Review

The Mistress of Spices

by Chitra Banerjee Divakaruni

Each chapter in THE MISTRESS OF SPICES is named for a different spice, and as you read the novel, you come to understand the deep connection between the chapter headings and their subjects. For spices have magical powers, but they must be used correctly and carefully in order for them to work.

Born ugly and unwanted in a small village in India, Nayan Tara (later renamed Tilottama or Tilo) is discarded by her family for the sin of being born female. She throws herself on the mercy of the mythical ocean serpents, who deliver her to the Island of Spices. There she is initiated into the sisterhood of Spice Mistresses who are sent out into the world to help others.  

When she becomes a full-fledged Spice Mistress, she is transformed into a gnarled, arthritic old woman, and sent to Oakland, California where she runs a tiny store called the Spice Bazaar. As long as she follows the canons of her mentors on the island, and uses the spices only to help her customers (and never for her own enrichment), her powers work their magic.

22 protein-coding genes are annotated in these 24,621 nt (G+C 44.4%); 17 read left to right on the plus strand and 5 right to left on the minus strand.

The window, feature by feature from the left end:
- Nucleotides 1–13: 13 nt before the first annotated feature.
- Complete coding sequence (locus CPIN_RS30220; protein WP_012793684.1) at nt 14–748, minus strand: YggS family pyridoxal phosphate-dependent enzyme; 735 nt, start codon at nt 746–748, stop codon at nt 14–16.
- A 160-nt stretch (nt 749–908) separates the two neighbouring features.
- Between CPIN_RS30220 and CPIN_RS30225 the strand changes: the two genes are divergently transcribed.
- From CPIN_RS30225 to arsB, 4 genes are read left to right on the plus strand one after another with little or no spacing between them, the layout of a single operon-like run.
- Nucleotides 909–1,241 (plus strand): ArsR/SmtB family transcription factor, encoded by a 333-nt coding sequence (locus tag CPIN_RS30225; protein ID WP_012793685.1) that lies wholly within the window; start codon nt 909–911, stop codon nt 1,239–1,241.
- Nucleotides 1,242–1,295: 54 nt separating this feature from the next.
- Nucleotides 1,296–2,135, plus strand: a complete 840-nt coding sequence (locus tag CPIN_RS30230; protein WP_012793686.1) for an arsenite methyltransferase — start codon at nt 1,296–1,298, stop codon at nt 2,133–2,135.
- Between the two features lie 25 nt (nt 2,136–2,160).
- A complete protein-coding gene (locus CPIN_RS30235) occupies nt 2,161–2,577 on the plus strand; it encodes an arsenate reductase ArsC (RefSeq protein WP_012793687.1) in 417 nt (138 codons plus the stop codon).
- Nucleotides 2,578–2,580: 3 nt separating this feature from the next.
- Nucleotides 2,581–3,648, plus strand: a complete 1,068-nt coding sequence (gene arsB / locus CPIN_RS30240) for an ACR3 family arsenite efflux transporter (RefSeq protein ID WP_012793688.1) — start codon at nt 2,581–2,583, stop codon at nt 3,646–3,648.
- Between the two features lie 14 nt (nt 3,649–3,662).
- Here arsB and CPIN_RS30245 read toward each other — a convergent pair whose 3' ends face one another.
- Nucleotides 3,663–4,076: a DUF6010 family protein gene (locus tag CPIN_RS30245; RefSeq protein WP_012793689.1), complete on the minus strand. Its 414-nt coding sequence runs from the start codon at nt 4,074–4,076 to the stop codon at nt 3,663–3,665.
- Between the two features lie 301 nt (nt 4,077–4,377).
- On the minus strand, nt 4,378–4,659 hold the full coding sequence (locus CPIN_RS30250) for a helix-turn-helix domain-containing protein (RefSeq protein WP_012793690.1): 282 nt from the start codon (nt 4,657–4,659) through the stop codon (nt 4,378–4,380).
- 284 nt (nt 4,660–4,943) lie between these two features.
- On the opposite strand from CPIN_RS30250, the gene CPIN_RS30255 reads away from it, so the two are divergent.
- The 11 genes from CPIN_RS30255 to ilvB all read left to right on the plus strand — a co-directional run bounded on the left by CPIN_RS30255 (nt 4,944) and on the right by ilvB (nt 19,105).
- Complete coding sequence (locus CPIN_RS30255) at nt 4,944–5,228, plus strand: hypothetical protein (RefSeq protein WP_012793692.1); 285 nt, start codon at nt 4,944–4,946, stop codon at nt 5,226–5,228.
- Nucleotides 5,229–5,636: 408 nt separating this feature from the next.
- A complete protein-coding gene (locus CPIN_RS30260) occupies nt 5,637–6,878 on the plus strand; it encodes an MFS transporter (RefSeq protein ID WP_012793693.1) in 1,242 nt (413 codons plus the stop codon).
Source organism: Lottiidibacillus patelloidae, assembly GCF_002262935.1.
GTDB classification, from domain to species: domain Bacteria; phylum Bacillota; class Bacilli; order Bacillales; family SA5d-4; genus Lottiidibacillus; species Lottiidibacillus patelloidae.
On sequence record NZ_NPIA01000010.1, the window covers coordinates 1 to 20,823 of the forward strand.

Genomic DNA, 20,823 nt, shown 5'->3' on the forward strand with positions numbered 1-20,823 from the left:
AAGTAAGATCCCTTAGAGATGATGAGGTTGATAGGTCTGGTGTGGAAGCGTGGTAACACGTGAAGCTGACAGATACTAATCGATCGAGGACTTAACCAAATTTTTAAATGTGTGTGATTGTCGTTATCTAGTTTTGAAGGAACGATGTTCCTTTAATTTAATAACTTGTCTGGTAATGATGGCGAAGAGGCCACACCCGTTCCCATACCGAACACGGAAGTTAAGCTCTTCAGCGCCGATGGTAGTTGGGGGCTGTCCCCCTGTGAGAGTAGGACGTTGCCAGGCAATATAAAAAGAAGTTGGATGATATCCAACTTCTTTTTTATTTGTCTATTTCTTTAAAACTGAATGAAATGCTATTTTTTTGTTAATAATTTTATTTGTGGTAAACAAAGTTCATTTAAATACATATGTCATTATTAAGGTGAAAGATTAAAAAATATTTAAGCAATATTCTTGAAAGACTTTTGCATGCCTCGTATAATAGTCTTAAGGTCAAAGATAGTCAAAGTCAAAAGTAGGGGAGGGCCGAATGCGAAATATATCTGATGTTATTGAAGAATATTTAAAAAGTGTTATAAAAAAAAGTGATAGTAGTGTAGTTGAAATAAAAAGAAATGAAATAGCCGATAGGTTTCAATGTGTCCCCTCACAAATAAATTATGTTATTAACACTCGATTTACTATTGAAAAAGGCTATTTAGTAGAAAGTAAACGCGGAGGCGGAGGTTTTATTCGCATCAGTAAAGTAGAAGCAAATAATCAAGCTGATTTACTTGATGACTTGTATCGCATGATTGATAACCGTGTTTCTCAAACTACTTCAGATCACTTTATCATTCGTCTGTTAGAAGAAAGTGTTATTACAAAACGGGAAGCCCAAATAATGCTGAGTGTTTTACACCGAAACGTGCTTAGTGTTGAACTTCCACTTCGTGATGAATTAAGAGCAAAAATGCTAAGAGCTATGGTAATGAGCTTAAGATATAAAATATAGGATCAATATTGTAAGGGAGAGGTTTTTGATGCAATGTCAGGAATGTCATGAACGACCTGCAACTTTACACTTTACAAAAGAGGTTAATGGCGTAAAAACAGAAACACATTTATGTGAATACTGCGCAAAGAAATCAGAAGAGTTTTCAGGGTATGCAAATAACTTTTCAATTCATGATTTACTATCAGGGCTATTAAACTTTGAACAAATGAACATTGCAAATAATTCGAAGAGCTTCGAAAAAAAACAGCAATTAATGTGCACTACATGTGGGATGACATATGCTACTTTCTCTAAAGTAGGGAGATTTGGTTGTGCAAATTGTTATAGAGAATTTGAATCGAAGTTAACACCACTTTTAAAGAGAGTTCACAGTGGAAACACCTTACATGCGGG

However, she begins to rebel, and becomes involved in the lives of her clients. She falls in love with a young man who comes into her shop, and is eventually forced to choose between a supernatural, immortal life and the vicissitudes of an existence in modern times.

THE MISTRESS OF SPICES is a simply splendid novel. It is a beautifully crafted story of dreams, desires, hopes, and expectations. You will never look at jars of cinnamon, turmeric, or fennel again without wondering if they possess powers far beyond seasoning food.

Reviewed by Judith Handschuh on January 22, 2011

The Mistress of Spices
by Chitra Banerjee Divakaruni

  • Publication Date: February 17, 1998
  • Genres: Fiction, Literary Fiction
  • Paperback: 352 pages
  • Publisher: Anchor
  • ISBN-10: 0385482388
  • ISBN-13: 9780385482387